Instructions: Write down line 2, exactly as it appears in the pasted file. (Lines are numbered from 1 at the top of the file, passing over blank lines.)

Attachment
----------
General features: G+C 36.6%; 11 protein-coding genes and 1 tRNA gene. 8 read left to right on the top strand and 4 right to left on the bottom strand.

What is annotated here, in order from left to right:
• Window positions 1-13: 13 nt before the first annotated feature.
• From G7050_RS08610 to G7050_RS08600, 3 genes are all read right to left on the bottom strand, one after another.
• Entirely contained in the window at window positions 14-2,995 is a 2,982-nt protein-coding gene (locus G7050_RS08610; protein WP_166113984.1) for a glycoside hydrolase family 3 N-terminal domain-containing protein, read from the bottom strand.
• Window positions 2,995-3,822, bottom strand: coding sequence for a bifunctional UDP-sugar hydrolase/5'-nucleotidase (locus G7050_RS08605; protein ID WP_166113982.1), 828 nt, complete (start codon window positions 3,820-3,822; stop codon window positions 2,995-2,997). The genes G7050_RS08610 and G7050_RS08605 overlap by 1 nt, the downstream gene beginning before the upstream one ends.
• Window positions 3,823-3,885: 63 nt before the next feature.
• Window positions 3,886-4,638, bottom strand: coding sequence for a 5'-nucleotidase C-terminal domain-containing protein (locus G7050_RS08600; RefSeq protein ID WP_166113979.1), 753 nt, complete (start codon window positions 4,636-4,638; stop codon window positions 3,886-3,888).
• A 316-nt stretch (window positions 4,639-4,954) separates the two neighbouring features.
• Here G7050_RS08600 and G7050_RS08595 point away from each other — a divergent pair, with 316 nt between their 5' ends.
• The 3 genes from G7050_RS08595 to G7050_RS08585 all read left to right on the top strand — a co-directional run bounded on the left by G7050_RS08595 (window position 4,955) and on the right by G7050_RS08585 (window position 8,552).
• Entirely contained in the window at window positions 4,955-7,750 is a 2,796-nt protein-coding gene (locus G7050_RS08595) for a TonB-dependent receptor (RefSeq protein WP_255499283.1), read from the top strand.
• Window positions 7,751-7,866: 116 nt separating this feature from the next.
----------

What is annotated here, in order from left to right: